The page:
The following audio & transcript are from a live computer Q&A event I recorded back in 2008, discussing a topic which is just as important today as it was then.
This segment is a lesson giving a few tips on choosing a safe password, and also explaining a why it’s important to use strong passwords (and why assuming no one would target you is missing the point).
Due to the nature of the live recording the audio will sound a little “thinner” than usual, and I may talk a little bit faster than I normally do on my “studio recordings”.
Use the player below to listen and you can find a transcript of the audio below the player.
AUDIO LESSON TRANSCRIPT BEGINS HERE:
I want to give you a couple of guidelines when you’re setting passwords. There are a lot of mistakes I see people making with passwords.
You want to follow some guidelines. One, for example, would be to not use the same password for everything.
I know it’s easier to remember, but it’s also an easy way to get into your stuff.
You have to think of passwords like keys. I would hope you would not use the same key for your house, car, post office box and safety deposit box.
If someone gets one of the keys, they can unlock your life.
In addition to not using the same password over and over again, which I see people do all the time, you need to use a hard password — a “strong” password is the term. This is a more complicated one.
I want to go back to my analogy of a password being like a key. The type of passwords I see most people using tend to be simple, regular words that you find in the dictionary or a person’s name.
In a recent email, I told a story about how 10 or 12 years ago, I was working at a computer shop in upstate New York where I used to live.
Someone brought in their laptop. When I flipped the thing open and turned it on, I was somewhat dismayed to find that it had a password lock on it, which was pretty uncommon at the time.
She hadn’t bothered to tell anybody that there was a password. I couldn’t get in without it, but it also happened to have “If lost, return to Lisa,” or whatever her first name was, and the address.
When I saw that, the very first thing I typed in was her first name, and that was the password. Not only did she use her own name as the password, but she also had it printed right on the screen.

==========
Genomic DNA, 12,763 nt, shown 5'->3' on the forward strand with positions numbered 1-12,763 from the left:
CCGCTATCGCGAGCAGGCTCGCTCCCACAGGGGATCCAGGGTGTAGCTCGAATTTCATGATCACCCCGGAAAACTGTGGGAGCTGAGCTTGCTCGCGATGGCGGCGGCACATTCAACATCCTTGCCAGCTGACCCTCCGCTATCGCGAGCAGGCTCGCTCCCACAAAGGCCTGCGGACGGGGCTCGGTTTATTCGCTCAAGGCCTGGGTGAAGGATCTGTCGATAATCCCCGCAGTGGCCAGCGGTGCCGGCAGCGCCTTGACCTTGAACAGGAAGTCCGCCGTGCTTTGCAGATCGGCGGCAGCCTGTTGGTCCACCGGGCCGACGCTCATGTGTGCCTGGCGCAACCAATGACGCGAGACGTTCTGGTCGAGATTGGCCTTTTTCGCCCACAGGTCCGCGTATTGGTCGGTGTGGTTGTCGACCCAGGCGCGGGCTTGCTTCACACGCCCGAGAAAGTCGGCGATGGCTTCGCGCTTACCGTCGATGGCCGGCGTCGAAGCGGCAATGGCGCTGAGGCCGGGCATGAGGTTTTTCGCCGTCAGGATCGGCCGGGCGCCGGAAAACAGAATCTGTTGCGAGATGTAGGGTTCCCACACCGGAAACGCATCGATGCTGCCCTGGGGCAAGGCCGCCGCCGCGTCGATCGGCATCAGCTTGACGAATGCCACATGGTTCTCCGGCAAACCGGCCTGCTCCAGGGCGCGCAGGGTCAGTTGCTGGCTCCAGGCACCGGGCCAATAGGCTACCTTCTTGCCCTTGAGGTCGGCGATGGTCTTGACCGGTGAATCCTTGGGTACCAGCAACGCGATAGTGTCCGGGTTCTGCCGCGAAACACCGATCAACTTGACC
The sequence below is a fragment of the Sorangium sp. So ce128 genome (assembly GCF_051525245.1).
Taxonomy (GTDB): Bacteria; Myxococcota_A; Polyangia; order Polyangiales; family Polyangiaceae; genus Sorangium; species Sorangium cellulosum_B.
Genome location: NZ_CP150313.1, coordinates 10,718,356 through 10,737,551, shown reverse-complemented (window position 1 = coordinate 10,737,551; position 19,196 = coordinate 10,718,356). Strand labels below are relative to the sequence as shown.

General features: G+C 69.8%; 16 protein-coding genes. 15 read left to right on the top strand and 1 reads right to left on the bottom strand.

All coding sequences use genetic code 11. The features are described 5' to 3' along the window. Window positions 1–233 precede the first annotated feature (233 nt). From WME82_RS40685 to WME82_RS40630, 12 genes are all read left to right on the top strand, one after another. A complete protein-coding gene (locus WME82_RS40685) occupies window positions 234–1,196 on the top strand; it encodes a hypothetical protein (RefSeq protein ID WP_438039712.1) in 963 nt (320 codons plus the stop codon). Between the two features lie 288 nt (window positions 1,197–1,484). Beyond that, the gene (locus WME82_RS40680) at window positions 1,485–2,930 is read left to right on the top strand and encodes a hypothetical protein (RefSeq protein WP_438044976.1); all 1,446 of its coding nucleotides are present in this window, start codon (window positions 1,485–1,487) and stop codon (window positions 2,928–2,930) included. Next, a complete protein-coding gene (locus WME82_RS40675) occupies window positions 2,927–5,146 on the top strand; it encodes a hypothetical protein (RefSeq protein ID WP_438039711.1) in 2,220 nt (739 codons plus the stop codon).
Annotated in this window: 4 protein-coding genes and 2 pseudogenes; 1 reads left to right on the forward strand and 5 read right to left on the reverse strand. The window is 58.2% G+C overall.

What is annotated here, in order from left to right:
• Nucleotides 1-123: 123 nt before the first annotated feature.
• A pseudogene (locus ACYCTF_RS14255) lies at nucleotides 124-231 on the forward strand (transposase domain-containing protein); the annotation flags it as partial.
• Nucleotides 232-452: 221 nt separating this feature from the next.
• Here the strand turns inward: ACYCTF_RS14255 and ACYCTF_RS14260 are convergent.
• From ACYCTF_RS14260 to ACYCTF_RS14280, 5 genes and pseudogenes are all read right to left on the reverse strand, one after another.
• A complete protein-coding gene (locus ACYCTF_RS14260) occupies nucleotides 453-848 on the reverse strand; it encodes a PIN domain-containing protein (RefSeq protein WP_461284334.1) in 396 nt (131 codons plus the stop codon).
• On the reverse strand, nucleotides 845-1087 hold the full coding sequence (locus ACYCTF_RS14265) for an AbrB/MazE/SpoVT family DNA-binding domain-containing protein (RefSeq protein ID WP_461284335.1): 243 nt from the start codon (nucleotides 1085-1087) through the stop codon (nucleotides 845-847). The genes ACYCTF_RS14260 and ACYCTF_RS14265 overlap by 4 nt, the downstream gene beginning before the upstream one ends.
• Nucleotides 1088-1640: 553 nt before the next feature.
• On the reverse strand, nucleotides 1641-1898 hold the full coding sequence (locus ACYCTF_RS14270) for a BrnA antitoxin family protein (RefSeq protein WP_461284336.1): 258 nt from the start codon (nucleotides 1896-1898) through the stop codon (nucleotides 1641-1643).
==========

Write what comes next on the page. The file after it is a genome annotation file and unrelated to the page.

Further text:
I guessed on literally the first try.
If I had been a criminal, or if someone had stolen the laptop and made the same guess, they would have had full access to everything on the computer.
It’s really important to use a strong password. The general guideline suggested for this is to make it long, and the longer it is, the better.
You want a mix of letters and numbers. Get it as far away from a regular word that you might find in the dictionary as you possibly can. Mix uppercase and lowercase letters in a random way and even put in symbols like an exclamation point.
This will create a much stronger password.
You might be thinking, “Why do I need to worry about my password? Who is going to target my information? Who’s going to target my computer?”
You can’t think of it that way because criminals these days use the internet. They use the internet and programs on the computers to commit crimes just the way that they used a lock pick in the past.
If you think of a computer as like a house, these programs are like a burglar. They can basically clone themselves a thousand times over and go to every single house in a dozen neighborhoods all at the same time.
They try every single door to see if there is no lock on the door. In other words, there is no password. They look to see if it has a bad, weak lock or an old-fashioned type of lock, both of which, of course, are easy to pick.
To use my key analogy, if you have a weak password, it’s like having a really old-fashioned key in an old-fashioned lock, like something they had 150 years ago. The reason they make different keys now, smaller and more complicated, is to make them harder to pick.
It’s the same idea with your password. They use these things called “brute-force password cracks.” They are little programs that basically try all the words in the dictionary starting with common ones.
They run through them a thousand times in a minute on each computer, on a thousand computers at once.
It doesn’t have to be targeted, but you can still have your privacy violated or identity theft done on your computer if you’re not protecting it properly.
There’s a whole series of things you can do to protect it, including adding a firewall and doing a lot of other things, which I deliberately included in my computer training courses, and I talk about them in my newsletter and so forth.
You can find more in-depth audio and video lessons expanding on computer security topics in my online courses, especially in the Safe & Easy Internet course for Apple Mac and the Safe & Easy Internet course for Microsoft Windows.